A special thanks to William Short, author of Viking Weapons and Combat Techniques, for his time in graciously agreeing to answer a few questions:
1) How did you become interested in “Viking” history?
I don’t know. My educational and professional background had a heavy emphasis on technical topics and was very light on history and literature. At some point, I became aware of the Sagas of Icelanders, and I became entranced. Subsequently, I took a summer course in medieval Icelandic literature offered by Sigurður Nordal Institute at the University of Iceland in 1998. My fate was sealed. I have been a enthusiastic student of the sagas ever since.
I briefly was involved with a Viking-age living history organization, which led to a long-term affiliation with the Higgins Armory Museum, a museum of arms and armor in Worcester, MA, USA. That connection sparked my interest in Viking weapons and their use.
2) For our readers, can you briefly explain how the term “Viking” became attributed to the Norse people.
The word appears on contemporary rune stones, and in later medieval literature, in both the verb form and the noun form. It was used to describe an activity and the people who participated in that activity: voyaging for adventure.
The word fell out of use in the later medieval, only to be revived by the 19th century Romantic movement. Now, this word has come to refer to an entire society, even though only a small percentage of these ancient northern people participated in Viking adventures.
3) What is one misconception about the Norse people that you commonly find when discussing their culture?
Many people seem to have the impression that the Norse people were hairy, uncivilized brutes. It surprises them to learn that these northern people had a rich and interesting culture, and that they made significant contributions in the arts, in poetry, in government and law, and in trade.
4) Were there any surprises for you about the Viking culture that you uncovered after doing research and writing your book? Did you go in with any previous knowledge or expectations that turned out to be the opposite from what you expected to find?
The simple answer is that there were many surprises, but over time, they have blended together, and no single one stands out.
I think my impression going in to these studies was that theirs was a lawless culture where “might makes right.” Instead, I found a culture in which law and adherence to law was a central tenet, and whose people operated under strict moral principles that differed greatly from ours today.
I think that I, too, expected the Norse people to be hairy brutes. I was surprised by the depth and breadth of what they accomplished, and by the subtlety and sophistication of their culture, and most of all, by their sense of humor, which is what attracted me to the sagas in the first place.
5) When studying any period of history, what is your recommended approach when first beginning your research? What is your process?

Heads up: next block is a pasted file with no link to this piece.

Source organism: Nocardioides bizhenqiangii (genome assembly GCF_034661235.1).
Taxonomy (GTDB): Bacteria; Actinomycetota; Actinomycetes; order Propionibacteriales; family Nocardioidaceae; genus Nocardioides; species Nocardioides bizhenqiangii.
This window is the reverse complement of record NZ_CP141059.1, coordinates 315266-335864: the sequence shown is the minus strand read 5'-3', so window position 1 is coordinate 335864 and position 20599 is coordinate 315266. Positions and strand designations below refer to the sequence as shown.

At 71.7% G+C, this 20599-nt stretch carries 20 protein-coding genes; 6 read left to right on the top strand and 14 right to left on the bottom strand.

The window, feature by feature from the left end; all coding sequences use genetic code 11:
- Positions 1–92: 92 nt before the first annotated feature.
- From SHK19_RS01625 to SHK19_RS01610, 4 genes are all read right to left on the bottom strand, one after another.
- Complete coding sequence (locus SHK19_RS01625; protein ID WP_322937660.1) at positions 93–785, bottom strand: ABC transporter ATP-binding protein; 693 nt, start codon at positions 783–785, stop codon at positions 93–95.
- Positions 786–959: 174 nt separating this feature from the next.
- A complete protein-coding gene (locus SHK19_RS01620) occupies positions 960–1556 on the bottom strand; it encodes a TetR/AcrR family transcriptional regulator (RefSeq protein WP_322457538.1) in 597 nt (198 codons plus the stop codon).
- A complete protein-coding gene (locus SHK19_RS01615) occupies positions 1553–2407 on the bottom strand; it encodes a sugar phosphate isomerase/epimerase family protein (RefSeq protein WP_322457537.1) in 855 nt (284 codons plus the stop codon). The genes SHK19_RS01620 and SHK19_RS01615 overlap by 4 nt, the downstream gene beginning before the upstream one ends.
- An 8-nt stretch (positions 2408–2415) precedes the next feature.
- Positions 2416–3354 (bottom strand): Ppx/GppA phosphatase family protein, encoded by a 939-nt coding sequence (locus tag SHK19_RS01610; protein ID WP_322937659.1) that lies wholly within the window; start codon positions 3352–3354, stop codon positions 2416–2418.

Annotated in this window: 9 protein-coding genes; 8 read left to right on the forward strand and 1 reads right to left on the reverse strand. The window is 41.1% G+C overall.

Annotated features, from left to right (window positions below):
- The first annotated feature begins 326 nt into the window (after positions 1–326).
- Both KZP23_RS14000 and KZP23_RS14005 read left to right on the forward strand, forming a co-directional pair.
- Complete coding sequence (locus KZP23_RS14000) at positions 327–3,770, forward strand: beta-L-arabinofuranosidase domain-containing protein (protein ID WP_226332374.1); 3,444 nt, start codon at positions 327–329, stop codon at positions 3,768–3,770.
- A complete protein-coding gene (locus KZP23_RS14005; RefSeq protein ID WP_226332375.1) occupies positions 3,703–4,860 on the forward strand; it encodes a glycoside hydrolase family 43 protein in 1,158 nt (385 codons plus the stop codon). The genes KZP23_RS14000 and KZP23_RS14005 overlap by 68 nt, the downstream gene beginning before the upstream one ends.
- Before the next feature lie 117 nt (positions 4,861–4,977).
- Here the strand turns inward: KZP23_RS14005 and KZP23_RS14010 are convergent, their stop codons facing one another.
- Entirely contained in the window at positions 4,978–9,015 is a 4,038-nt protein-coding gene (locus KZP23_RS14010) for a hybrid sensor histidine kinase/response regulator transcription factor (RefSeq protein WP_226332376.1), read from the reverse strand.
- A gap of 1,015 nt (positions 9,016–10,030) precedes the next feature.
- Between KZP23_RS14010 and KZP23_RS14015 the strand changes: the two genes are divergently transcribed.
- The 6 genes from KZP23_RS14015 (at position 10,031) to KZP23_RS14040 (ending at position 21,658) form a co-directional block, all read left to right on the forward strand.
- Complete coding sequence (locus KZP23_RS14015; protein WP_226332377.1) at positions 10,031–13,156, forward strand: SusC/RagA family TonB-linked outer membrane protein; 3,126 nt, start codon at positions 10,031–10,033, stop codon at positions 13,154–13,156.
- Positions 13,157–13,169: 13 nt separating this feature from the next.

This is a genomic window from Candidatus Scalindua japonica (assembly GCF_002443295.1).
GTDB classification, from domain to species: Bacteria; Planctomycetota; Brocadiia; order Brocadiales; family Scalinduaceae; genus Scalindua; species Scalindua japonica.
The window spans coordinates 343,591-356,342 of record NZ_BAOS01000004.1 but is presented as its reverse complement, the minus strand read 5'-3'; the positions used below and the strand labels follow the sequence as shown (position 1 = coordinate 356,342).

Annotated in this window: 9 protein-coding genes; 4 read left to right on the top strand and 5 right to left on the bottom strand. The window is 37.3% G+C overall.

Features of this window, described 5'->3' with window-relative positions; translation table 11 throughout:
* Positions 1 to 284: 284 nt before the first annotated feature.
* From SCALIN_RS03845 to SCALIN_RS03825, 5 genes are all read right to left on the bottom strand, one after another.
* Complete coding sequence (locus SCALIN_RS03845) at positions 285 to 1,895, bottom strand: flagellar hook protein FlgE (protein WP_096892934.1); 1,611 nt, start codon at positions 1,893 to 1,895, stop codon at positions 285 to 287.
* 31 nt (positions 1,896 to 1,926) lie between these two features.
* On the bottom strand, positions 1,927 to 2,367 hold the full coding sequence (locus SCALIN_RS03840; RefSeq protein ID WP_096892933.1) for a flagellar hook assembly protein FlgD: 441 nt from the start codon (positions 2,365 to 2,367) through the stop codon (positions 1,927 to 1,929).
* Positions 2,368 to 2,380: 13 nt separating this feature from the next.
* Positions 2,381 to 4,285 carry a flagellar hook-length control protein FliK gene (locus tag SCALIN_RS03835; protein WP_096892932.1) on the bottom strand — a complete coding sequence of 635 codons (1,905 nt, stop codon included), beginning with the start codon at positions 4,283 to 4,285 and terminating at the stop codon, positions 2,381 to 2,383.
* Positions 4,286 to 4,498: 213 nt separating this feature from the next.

As a university student, I was fortunate to connect with a mentor who had a unique approach to research. He felt that anyone, armed with a small set of tools and some fundamental knowledge, could enter a new field and make significant contributions. I attempted to learn his tools and to apply them to my work, not only in my technical career, but more recently, in my study of Viking-age topics.
I have no doubt that I have made mistakes along the way, but I think the collection of tools has stood me in good stead. Without going into details, it’s a bootstrap process. The tools allow forward progress without drowning in a sea of confusion and ignorance.
The process has allowed me to make contributions in a number of technical fields. I hope it continues to be useful as I explore Viking topics.
6) What other projects are you working on next?
I finished another book, Icelanders in the Viking Age, which was published by McFarland & Company earlier this year.
The book is a companion to the Sagas of Icelanders, written to help modern English-speaking readers to share some of the enjoyment and delight that captivated medieval audiences of these tales.
I’m working on my next book, an analysis of Viking-age warriors, and particularly, an examination of the warrior code of the saga-age Icelanders. Theirs was a farming society, not a military society, yet prowess with weapons was admired, and fighting men seem to have been guided by a strict moral compass.
We’re expanding our Viking programs at Higgins Armory Museum, with a growing series of combat demonstrations, classes on introductory Viking fighting techniques, and practice sessions where we explore the more advanced fighting techniques of the Vikings. We’re using a new approach to the study and practice of historical European martial arts (HEMA), an approach that is paying big dividends in our understanding of Viking combat techniques.
I continue to travel regularly to Iceland, to learn more about the sagas and the people who populate them. On an upcoming trip this fall, I’ve been invited to help a museum set up a game of knattleikur, the Viking-age ball game, using rules reconstructed from the descriptions of the game in the sagas.
I’m not aware of any attempts to play the game there in recent times; it may be the first knattleikur game played in Iceland for centuries. I look forward to it.
***To learn more about William Short and his work, please visit his Web site at http://www.williamrshort.com/.